Cloudy skylines and vivid floral bouquets, still-lifes and landscapes, nasturtiums and petunias lording it over Manhattan’s imposing cityscape, the rectilinear cityscape itself dissolved into a phantom Cubist still-life-these are some of the suggestive incongruities to be savored in Jane Freilicher’s new paintings at the Tibor de Nagy Gallery. Brilliantly rendered floral color commands the foreground in most of these paintings, while views of the city, seen in a distant haze through an upper-story window, have a mirage-like quality-too shadowy to be entirely real, yet never venturing into the kind of fantasy we associate with surrealism.
About the chromatic appeal of these floral bouquets, there is a wonderful observation by Thomas Nozkowski in his essay for the show’s catalog. “Notice how the city pulls apart,” he writes, “to give these stalks and stems room to perform their Matissean shimmy.” In some of the paintings- Nasturtiums Before a Red Cloth , for example, and Nasturtiums and Petunias I -the spirited patterns traced by the blossoms, leaves and stems of the flowers do seem to be performing a kind of dance on the canvas, in which every element is not so much composed as choreographed. In other paintings, however- Light Blue Above and Flowers on a Wicker Tray -the flowers in their vases seem to be sitting for their portraits. Under the magic of Ms. Freilicher’s fluent brush, they acquire a “personality” that places them beyond the category of still-life.
While landscape and cityscape remain important to Ms. Freilicher’s paintings, flowers now appear to have supplanted the human figures as her other commanding interest. It’s not a new interest, however. In 1952, when Fairfield Porter reviewed Ms. Freilicher’s first exhibition, his principal focus was on a painting called Figure on a Bed , and in retrospect it’s interesting to see how accurately he foresaw the direction in which her paintings would be heading in the years to come. “Reading from the top down,” Porter wrote, “the figure looks like clouds in a greenish-blue sky, the bed like the opposite banks of a river landscape, the floor and the dog below like the river and near shore,” and so on.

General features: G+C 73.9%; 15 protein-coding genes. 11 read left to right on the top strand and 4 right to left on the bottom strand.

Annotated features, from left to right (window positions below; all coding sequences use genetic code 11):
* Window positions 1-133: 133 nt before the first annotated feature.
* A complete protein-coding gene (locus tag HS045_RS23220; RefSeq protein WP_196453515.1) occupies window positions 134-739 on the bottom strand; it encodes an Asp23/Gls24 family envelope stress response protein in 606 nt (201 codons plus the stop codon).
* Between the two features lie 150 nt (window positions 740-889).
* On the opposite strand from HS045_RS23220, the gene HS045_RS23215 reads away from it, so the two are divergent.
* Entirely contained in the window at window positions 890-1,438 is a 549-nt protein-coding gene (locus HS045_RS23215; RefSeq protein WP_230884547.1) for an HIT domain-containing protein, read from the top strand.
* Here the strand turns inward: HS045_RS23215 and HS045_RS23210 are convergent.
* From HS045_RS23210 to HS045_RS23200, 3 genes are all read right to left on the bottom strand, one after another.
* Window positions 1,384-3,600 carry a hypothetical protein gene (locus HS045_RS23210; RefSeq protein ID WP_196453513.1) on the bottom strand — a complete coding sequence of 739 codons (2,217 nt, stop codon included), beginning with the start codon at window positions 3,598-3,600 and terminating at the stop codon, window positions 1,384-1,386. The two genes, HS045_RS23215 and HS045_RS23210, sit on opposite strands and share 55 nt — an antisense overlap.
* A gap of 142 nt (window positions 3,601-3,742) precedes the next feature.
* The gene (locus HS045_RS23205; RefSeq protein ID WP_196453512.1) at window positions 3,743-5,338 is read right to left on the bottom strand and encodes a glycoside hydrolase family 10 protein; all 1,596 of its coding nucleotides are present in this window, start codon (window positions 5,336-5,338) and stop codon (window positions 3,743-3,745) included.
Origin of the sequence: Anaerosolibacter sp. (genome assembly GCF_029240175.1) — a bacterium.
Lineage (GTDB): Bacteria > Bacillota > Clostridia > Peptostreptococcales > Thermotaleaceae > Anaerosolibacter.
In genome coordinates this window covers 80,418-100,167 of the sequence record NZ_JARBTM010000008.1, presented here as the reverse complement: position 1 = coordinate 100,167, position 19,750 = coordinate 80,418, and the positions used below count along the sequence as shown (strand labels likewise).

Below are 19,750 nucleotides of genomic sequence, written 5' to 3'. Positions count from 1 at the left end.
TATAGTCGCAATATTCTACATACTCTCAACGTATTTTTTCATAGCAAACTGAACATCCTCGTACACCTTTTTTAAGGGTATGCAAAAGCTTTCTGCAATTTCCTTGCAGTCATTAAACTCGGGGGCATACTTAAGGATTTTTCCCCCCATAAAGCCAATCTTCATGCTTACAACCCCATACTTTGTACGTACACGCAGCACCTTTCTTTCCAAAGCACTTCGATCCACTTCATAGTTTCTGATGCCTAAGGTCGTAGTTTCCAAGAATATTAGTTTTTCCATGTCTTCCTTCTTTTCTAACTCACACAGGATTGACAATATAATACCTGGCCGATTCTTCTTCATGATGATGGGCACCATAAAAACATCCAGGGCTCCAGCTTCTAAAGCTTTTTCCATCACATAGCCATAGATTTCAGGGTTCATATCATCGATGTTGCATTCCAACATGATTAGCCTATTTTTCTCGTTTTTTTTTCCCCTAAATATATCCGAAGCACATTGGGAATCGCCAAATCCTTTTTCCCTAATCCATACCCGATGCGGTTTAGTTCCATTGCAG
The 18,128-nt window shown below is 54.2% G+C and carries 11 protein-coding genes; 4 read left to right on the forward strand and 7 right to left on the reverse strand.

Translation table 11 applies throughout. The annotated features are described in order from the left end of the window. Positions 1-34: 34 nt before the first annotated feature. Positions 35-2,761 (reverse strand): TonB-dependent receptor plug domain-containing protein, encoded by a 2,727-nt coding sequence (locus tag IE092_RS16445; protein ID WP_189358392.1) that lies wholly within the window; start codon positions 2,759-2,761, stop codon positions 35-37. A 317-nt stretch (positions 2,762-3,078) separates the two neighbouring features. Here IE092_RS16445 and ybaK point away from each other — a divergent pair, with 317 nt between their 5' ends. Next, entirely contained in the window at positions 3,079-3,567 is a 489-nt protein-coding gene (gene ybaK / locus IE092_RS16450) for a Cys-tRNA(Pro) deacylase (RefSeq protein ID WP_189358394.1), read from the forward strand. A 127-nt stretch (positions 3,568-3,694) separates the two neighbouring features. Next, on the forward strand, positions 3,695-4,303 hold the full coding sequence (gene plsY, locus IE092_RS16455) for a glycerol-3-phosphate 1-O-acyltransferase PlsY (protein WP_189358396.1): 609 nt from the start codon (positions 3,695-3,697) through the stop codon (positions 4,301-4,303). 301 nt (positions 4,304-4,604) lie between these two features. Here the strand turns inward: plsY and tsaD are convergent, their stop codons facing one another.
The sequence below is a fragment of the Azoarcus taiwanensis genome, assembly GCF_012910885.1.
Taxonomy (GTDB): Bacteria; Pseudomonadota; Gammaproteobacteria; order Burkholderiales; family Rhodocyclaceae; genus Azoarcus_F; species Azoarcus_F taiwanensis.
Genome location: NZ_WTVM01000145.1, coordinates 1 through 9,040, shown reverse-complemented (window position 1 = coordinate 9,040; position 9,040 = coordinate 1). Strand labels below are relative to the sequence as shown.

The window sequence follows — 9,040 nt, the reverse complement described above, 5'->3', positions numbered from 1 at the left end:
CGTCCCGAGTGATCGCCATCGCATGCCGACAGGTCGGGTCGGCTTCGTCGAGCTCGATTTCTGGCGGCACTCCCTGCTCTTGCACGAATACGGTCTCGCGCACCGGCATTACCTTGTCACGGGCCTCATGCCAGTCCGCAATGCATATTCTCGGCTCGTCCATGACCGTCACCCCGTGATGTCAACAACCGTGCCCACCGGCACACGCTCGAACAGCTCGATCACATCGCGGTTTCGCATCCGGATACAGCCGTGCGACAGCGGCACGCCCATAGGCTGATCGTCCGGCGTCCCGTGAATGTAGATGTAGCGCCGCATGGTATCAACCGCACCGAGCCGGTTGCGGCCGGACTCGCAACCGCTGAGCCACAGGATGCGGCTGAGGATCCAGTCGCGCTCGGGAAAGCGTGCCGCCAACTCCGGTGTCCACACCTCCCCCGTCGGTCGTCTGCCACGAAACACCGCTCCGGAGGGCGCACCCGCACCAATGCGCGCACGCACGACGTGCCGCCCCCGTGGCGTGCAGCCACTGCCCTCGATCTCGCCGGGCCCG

Even more interesting, in relation to Ms. Freilicher’s current work, is the illustration chosen to accompany that 1952 review: The painting is called Early New York Evening , and it depicts-what else?-a window view of the Manhattan cityscape with a vase of flowers on the window sill in the foreground. The cityscape is rendered far more realistically than in Ms. Freilicher’s more recent pictures-the Cubist element remains understated, and the vase of flowers is less demanding of our attention-but the principal pictorial idea was clearly in place more than half a century ago. (You can read the review and see a reproduction of the painting in Art in Its Own Terms , the 1979 collection of Porter’s critical essays edited by Rackstraw Downes.)
Something that Porter wrote in 1960, in an essay called “Impressionism and Paintings Today,” may also be relevant here. About the flower paintings of Leon Hartl, a painter now forgotten by everyone but the painters who saw his work, and the landscapes of Alex Katz, who is still going strong, Porter observed: “Though Hartl and [Katz] are realists, they are both abstractionists in color.” So, indeed, is Jane Freilicher. Abstractionism in color is particularly evident in her two Flora paintings on handmade paper, with their shallow-spaced, all-over structure, and an abstractionist impulse can be seen in all of her recent paintings. It’s even more emphatically stated in Seascape , another painting on handmade paper, which has a structure of stacked horizontal forms.
All of this suggests that what we’ve been witnessing-though not always acknowledging-in the history of American art since the 1950’s is a widespread movement among representational painters to come to terms with the powerhouse influence of the Abstract Expressionists. Not only as a critic but also as a painter, this was an issue that Fairfield Porter was absolutely obsessed with: In writing about abstract painting, he often went looking for its subject matter, and in writing about realist painting, he was mainly concerned with pure pictorial form.
What this also suggests is that, in the long term, representational painters may have derived greater benefits-pictorial, aesthetic benefits-from the Abstract Expressionists than abstract painters have. It may be heresy to suggest this, but in the presence of Ms. Freilicher’s current exhibition, it’s a heresy worth thinking about.
Jane Freilicher: Recent Work remains on view at the Tibor de Nagy Gallery, 724 Fifth Avenue at 57th Street, through April 24.